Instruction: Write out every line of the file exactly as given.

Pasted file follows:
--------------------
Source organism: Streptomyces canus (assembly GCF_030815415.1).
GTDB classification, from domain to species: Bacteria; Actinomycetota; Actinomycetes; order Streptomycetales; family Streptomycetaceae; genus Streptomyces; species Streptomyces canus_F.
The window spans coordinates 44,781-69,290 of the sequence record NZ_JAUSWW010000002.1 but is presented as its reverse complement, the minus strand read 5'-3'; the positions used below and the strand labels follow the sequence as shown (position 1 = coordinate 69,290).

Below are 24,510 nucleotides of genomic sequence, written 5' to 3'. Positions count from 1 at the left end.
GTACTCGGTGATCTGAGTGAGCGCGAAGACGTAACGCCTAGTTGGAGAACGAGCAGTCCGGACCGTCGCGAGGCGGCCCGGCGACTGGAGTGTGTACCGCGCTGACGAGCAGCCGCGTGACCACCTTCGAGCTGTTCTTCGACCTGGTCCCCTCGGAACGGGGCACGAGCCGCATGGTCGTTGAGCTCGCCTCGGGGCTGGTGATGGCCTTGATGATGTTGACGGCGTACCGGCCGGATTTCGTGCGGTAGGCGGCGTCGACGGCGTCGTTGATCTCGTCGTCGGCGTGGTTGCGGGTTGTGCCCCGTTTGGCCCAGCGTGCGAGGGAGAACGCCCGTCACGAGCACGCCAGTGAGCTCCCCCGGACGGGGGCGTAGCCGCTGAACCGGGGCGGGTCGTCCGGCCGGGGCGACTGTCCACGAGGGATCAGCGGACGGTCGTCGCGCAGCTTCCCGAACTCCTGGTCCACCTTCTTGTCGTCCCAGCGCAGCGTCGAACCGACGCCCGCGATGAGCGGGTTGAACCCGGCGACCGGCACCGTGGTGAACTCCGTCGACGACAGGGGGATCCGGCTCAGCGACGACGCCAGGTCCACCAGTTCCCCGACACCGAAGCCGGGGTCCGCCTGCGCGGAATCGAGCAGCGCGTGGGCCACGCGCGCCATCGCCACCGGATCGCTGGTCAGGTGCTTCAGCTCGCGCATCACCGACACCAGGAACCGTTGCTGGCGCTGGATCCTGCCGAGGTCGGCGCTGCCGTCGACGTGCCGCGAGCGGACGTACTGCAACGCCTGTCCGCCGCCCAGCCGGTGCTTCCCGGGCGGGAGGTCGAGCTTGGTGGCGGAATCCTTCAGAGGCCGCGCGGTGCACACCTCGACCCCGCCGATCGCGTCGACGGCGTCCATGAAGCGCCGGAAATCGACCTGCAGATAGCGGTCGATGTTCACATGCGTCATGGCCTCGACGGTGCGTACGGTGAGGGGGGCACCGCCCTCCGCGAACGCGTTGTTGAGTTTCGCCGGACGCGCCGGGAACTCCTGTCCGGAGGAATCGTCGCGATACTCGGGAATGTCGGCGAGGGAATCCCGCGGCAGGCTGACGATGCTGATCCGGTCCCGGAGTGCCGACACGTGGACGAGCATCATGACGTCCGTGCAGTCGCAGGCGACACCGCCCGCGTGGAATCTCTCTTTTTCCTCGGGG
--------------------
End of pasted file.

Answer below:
Source organism: Streptomyces canus (assembly GCF_030815415.1).
GTDB classification, from domain to species: Bacteria; Actinomycetota; Actinomycetes; order Streptomycetales; family Streptomycetaceae; genus Streptomyces; species Streptomyces canus_F.
The window spans coordinates 44,781-69,290 of the sequence record NZ_JAUSWW010000002.1 but is presented as its reverse complement, the minus strand read 5'-3'; the positions used below and the strand labels follow the sequence as shown (position 1 = coordinate 69,290).

Below are 24,510 nucleotides of genomic sequence, written 5' to 3'. Positions count from 1 at the left end.
GTACTCGGTGATCTGAGTGAGCGCGAAGACGTAACGCCTAGTTGGAGAACGAGCAGTCCGGACCGTCGCGAGGCGGCCCGGCGACTGGAGTGTGTACCGCGCTGACGAGCAGCCGCGTGACCACCTTCGAGCTGTTCTTCGACCTGGTCCCCTCGGAACGGGGCACGAGCCGCATGGTCGTTGAGCTCGCCTCGGGGCTGGTGATGGCCTTGATGATGTTGACGGCGTACCGGCCGGATTTCGTGCGGTAGGCGGCGTCGACGGCGTCGTTGATCTCGTCGTCGGCGTGGTTGCGGGTTGTGCCCCGTTTGGCCCAGCGTGCGAGGGAGAACGCCCGTCACGAGCACGCCAGTGAGCTCCCCCGGACGGGGGCGTAGCCGCTGAACCGGGGCGGGTCGTCCGGCCGGGGCGACTGTCCACGAGGGATCAGCGGACGGTCGTCGCGCAGCTTCCCGAACTCCTGGTCCACCTTCTTGTCGTCCCAGCGCAGCGTCGAACCGACGCCCGCGATGAGCGGGTTGAACCCGGCGACCGGCACCGTGGTGAACTCCGTCGACGACAGGGGGATCCGGCTCAGCGACGACGCCAGGTCCACCAGTTCCCCGACACCGAAGCCGGGGTCCGCCTGCGCGGAATCGAGCAGCGCGTGGGCCACGCGCGCCATCGCCACCGGATCGCTGGTCAGGTGCTTCAGCTCGCGCATCACCGACACCAGGAACCGTTGCTGGCGCTGGATCCTGCCGAGGTCGGCGCTGCCGTCGACGTGCCGCGAGCGGACGTACTGCAACGCCTGTCCGCCGCCCAGCCGGTGCTTCCCGGGCGGGAGGTCGAGCTTGGTGGCGGAATCCTTCAGAGGCCGCGCGGTGCACACCTCGACCCCGCCGATCGCGTCGACGGCGTCCATGAAGCGCCGGAAATCGACCTGCAGATAGCGGTCGATGTTCACATGCGTCATGGCCTCGACGGTGCGTACGGTGAGGGGGGCACCGCCCTCCGCGAACGCGTTGTTGAGTTTCGCCGGACGCGCCGGGAACTCCTGTCCGGAGGAATCGTCGCGATACTCGGGAATGTCGGCGAGGGAATCCCGCGGCAGGCTGACGATGCTGATCCGGTCCCGGAGTGCCGACACGTGGACGAGCATCATGACGTCCGTGCAGTCGCAGGCGACACCGCCCGCGTGGAATCTCTCTTTTTCCTCGGGG